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Launch angles — May 9, 2017

All the baseball nuggets you need to start your day.

Los Angeles Angels of Anaheim v Oakland Athletics Photo by Jason O. Watson/Getty Images

The MLB season lasts half the year, and it can be hard for the average fan to keep up. That’s where we come in. Every day during the 2017 regular season, Beyond the Box Score will be recapping all the biggest action from the previous day — with a sabermetric slant, of course — and looking ahead to what today will bring.

Yesterday’s biggest play

Lowrie walks it off in the 11th — +.467 WPA

The A’s are making a habit of late-inning dramatics. This was their third walkoff in as many nights, and their third straight appearance as the biggest play of the night. This was the first one not to come against the Tigers’ bullpen, however, so that’s new! This was the second home run of the night for Lowrie, who is having himself a bit of a renaissance year. His 140 wRC+ is quite good, and it would be a high mark for him if sustained over a full season. He has had streaks like this one in the past, however, so it’s too early to say that this represents a real change for the switch-hitting shortstop second baseman and not just a trick of the break between seasons.

We talk a lot about pitcher reactions to home runs, and Deolis Guerra has a good one in the above shot. But my favorite part of the GIF is Martin Maldonado hustling away from the A’s burgeoning celebration around home plate. Losing via walk-off is bad enough already, and I can’t blame him for wanting to get away as quickly as possible. The visual of the A’s players hopping around while Maldonado puts his head down and walks away from a bad day at work is just very poignant, is all.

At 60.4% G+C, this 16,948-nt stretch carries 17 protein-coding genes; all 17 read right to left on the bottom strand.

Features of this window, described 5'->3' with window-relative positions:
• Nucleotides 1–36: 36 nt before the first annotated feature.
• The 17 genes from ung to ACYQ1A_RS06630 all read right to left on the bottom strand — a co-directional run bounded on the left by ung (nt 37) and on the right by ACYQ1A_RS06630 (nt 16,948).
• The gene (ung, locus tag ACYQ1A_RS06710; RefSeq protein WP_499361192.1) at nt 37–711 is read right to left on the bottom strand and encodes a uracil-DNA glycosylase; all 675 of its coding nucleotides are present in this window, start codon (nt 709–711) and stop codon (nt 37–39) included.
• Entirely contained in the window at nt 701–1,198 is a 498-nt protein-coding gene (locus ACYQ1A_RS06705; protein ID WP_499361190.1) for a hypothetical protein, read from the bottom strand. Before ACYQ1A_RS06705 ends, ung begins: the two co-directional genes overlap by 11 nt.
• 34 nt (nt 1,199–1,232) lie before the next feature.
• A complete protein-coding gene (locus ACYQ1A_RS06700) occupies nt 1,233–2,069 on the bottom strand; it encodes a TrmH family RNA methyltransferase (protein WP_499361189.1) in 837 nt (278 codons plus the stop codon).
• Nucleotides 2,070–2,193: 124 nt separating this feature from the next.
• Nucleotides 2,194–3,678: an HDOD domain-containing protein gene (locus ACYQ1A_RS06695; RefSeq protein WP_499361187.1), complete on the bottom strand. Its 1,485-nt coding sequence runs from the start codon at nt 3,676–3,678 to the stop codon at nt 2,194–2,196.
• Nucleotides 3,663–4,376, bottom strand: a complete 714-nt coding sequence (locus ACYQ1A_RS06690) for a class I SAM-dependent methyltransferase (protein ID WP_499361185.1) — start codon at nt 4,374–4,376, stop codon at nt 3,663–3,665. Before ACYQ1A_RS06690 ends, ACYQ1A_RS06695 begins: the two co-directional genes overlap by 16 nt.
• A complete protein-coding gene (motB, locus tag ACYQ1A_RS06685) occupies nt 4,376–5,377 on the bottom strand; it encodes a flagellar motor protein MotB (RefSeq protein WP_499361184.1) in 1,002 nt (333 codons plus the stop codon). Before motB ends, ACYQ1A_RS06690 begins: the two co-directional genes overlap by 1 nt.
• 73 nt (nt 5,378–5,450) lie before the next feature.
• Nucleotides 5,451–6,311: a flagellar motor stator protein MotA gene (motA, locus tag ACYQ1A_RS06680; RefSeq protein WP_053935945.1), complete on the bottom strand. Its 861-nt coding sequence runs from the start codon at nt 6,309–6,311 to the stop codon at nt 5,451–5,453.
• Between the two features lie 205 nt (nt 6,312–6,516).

Yesterday’s best game score

Alex Wood — 75

Game Score was developed by Bill James as a quick way to evaluate a starting pitcher’s performance. The score begins at 50, with points added for outs and strikeouts, and subtracted for walks, hits, and runs. A score of 70 is very good; a score of 90 is outstanding.

A score of 75 is not that great. It’s very good! But on most days, it’s going to take a better start than that to grab the top spot. With only nine games yesterday, it was a little easier than usual for a good-but-not-amazing Game Score to take the top spot, and that’s fine. I bring it up only to say that, if a 75 is going to take the top spot, Alex Wood’s outing is the kind of 75 I want to celebrate. He only lasted five innings (which is what limited his Game Score), but struck out eleven opposing Pirates, allowing just two hits, one walk, and no runs. Efficiency is overrated. (Actually, Wood wasn’t even that inefficient, leaving the game after only 88 pitches. He hasn’t gone over 94 pitches this season, though, and the Dodgers were up 10–0 after five, so pulling him made sense.)

Wood was pounding the zone last night, and many of those strikes were of the called variety. The curveball to McCutchen in the above gif is one example, but Wood also snuck ten fastballs into the zone without a swing. His changeup wasn’t freezing anyone, but changeups are supposed to be deceptive in a different way, and Wood’s was certainly fooling the Pirates, generating five whiffs in his five innings.

After starting the season in the bullpen, Wood has transitioned very nicely to the rotation, with a 2.73 ERA and 1.89 FIP that have both been helped by his 31.2 percent strikeout rate. The Dodgers’ strategy of signing lots of unreliable starters and seeing which ones will fill out their starting five at any given moment in the season only works if they have a few pitchers who they can move into or out of the rotation as needed. Those can be full-time starters who can still get something out of pitching in the minors, like Julio Urias, or they can be players like Wood, who are flexible enough to move from the bullpen to the rotation and back. Wood thus has value simply in how he enables Rich Hill, Brandon McCarthy, Hyun-Jin Ryu, and Scott Kazmir; that he’s enabling them while striking out almost a third of opposing batters is what makes him excellent.

Yesterday’s biggest home run

Ryan Goins — 439 feet

You’re not fooling anyone, Roberto Pérez.